Set in a futuristic, dystopian world reshaped by climate change, Yoko Tawada’s Scattered All Over the Earth celebrates cross-cultural, crosslinguistic friendships.
An unnamed country, presumably Japan, has disappeared. Knut, a Danish linguistics student, sees Hiruko, a survivor from this lost country, on television and decides he must meet her. She speaks Panska, a Pan-Scandinavian language she invented that somehow everyone can understand. They travel to Trier to attend an umami festival in hopes that Hiruko can meet someone who speaks her childhood language. From there, the two wander through Europe, making friends who join them as they try to understand a new linguistic and political landscape.
The time period and geopolitical structures of Tawada’s science fiction world remain vague, which places greater emphasis on the book’s ideas about friendship, borders, and language. Panska symbolizes language as a connecting force, one that challenges political and cultural boundaries. Communication goes even deeper, however; the characters find ways to reach one another that defy language barriers. The novel celebrates crosslinguistic communication as generative, fostering imagination and friendship and offering hope in a chaotic world.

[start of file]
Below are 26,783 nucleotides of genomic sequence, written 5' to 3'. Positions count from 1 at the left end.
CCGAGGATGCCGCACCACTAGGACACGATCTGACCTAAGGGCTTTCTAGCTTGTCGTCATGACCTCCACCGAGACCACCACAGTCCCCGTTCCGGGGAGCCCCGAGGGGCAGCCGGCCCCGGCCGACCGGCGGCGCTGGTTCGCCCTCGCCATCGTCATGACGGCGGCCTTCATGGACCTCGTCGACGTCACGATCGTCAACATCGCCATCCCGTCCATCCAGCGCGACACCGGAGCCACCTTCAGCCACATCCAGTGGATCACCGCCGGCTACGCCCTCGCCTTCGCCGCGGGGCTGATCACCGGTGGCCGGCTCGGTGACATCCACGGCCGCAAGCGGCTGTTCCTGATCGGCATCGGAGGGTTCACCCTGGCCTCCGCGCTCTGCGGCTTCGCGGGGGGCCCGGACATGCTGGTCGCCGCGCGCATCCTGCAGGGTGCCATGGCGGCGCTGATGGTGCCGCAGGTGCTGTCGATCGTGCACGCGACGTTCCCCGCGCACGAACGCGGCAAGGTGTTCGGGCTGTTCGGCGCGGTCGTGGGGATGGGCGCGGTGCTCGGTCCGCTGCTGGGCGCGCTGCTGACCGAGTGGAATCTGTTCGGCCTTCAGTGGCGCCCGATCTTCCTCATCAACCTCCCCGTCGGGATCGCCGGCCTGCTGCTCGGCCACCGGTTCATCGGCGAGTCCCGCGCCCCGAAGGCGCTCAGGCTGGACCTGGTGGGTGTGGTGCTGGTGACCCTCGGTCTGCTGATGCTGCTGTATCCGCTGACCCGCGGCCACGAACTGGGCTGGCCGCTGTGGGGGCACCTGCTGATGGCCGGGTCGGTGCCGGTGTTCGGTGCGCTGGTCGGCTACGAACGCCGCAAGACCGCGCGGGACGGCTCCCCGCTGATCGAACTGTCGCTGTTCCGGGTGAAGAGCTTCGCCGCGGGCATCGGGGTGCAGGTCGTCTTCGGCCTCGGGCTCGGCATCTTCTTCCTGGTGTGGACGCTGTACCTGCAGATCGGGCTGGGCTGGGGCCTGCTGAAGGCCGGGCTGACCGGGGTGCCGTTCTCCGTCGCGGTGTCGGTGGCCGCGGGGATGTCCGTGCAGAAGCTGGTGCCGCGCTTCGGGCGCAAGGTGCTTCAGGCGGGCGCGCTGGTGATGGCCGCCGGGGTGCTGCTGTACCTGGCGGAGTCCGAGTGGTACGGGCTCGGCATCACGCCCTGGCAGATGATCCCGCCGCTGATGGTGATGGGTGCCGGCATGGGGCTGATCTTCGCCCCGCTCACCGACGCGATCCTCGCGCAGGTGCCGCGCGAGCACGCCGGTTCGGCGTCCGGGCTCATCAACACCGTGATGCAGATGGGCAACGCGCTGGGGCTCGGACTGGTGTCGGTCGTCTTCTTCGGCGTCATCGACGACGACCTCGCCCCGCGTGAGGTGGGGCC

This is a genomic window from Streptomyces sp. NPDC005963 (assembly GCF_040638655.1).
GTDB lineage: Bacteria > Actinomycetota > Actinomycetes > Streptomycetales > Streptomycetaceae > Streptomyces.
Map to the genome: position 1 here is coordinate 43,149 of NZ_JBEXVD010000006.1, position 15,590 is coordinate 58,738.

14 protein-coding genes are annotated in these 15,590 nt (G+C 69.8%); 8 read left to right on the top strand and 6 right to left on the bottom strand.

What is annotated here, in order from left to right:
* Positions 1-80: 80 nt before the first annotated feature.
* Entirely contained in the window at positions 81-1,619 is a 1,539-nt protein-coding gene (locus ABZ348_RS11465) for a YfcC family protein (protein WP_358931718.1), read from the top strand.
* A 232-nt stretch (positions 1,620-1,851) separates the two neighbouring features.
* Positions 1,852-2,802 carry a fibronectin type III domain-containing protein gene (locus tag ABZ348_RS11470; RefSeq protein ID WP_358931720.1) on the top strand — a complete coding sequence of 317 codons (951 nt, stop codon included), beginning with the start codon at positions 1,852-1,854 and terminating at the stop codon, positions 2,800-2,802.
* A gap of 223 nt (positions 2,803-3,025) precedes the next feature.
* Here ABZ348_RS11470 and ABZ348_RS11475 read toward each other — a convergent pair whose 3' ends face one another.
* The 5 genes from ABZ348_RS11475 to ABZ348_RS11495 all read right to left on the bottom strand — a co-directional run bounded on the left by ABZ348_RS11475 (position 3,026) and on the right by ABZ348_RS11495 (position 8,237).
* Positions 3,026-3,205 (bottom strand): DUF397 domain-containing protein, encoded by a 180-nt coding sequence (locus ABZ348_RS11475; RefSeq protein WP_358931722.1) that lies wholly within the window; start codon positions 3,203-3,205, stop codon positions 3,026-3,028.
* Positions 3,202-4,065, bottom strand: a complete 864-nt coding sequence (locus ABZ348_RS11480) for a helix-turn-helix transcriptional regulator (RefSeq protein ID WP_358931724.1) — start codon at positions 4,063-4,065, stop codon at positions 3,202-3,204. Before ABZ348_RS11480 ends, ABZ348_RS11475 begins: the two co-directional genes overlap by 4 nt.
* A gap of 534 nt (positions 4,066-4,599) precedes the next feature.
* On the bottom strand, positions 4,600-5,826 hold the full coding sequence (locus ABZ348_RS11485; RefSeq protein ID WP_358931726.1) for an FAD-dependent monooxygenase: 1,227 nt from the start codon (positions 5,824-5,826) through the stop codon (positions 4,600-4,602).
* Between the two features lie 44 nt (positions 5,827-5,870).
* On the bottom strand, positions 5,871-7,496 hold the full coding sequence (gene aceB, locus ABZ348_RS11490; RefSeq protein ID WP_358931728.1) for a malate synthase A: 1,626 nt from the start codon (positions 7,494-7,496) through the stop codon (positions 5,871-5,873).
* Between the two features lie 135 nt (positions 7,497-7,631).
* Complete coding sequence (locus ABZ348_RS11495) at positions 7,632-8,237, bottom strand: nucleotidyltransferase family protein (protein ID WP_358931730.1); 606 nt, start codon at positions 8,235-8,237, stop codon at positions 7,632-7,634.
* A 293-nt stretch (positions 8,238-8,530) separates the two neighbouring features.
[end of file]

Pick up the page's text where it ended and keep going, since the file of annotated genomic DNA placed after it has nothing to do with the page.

The novel’s form underscores this hopefulness: it moves through a series of narrators so that each character has a chance to speak. Knut and Hiruko tell their stories first, followed by a trans woman from India, a German woman, an Indigenous man from Greenland, and another refugee from Japan. As these people meet, hear each other’s stories, and travel to new places to solve each other’s problems, a feeling of openness and possibility emerges. Threats abound—a changing climate, terrorism, and hostile political structures create danger and uncertainty—but these characters carry within themselves the seeds of a possible new world.
Yoko Tawada’s Scattered All Over the Earth is a cheerful dystopian novel that celebrates inventiveness, possibilities, and human connections.
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